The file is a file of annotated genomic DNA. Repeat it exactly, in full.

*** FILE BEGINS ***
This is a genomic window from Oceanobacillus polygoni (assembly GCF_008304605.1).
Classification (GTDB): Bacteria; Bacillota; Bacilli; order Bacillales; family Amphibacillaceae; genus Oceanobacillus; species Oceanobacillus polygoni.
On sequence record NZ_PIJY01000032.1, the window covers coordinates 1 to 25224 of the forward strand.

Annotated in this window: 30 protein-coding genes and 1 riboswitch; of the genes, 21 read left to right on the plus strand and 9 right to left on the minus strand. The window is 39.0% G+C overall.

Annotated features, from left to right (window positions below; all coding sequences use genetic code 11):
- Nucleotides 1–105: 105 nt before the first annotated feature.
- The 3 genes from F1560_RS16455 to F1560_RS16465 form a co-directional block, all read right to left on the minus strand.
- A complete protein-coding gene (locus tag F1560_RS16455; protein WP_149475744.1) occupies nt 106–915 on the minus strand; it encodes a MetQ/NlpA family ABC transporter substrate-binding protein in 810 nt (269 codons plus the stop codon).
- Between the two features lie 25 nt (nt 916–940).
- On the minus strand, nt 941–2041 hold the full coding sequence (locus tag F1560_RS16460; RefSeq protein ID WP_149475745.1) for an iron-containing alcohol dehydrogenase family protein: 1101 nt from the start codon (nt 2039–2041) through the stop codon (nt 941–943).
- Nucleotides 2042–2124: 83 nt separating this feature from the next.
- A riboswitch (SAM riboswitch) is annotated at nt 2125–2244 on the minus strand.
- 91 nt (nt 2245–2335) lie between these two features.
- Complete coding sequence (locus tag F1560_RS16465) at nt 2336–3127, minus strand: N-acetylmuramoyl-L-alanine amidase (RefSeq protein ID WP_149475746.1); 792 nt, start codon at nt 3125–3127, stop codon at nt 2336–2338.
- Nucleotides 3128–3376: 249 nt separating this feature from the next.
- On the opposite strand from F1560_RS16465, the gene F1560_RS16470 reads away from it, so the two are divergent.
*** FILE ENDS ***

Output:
This is a genomic window from Oceanobacillus polygoni (assembly GCF_008304605.1).
Classification (GTDB): Bacteria; Bacillota; Bacilli; order Bacillales; family Amphibacillaceae; genus Oceanobacillus; species Oceanobacillus polygoni.
On sequence record NZ_PIJY01000032.1, the window covers coordinates 1 to 25224 of the forward strand.

Annotated in this window: 30 protein-coding genes and 1 riboswitch; of the genes, 21 read left to right on the plus strand and 9 right to left on the minus strand. The window is 39.0% G+C overall.

Annotated features, from left to right (window positions below; all coding sequences use genetic code 11):
- Nucleotides 1–105: 105 nt before the first annotated feature.
- The 3 genes from F1560_RS16455 to F1560_RS16465 form a co-directional block, all read right to left on the minus strand.
- A complete protein-coding gene (locus tag F1560_RS16455; protein WP_149475744.1) occupies nt 106–915 on the minus strand; it encodes a MetQ/NlpA family ABC transporter substrate-binding protein in 810 nt (269 codons plus the stop codon).
- Between the two features lie 25 nt (nt 916–940).
- On the minus strand, nt 941–2041 hold the full coding sequence (locus tag F1560_RS16460; RefSeq protein ID WP_149475745.1) for an iron-containing alcohol dehydrogenase family protein: 1101 nt from the start codon (nt 2039–2041) through the stop codon (nt 941–943).
- Nucleotides 2042–2124: 83 nt separating this feature from the next.
- A riboswitch (SAM riboswitch) is annotated at nt 2125–2244 on the minus strand.
- 91 nt (nt 2245–2335) lie between these two features.
- Complete coding sequence (locus tag F1560_RS16465) at nt 2336–3127, minus strand: N-acetylmuramoyl-L-alanine amidase (RefSeq protein ID WP_149475746.1); 792 nt, start codon at nt 3125–3127, stop codon at nt 2336–2338.
- Nucleotides 3128–3376: 249 nt separating this feature from the next.
- On the opposite strand from F1560_RS16465, the gene F1560_RS16470 reads away from it, so the two are divergent.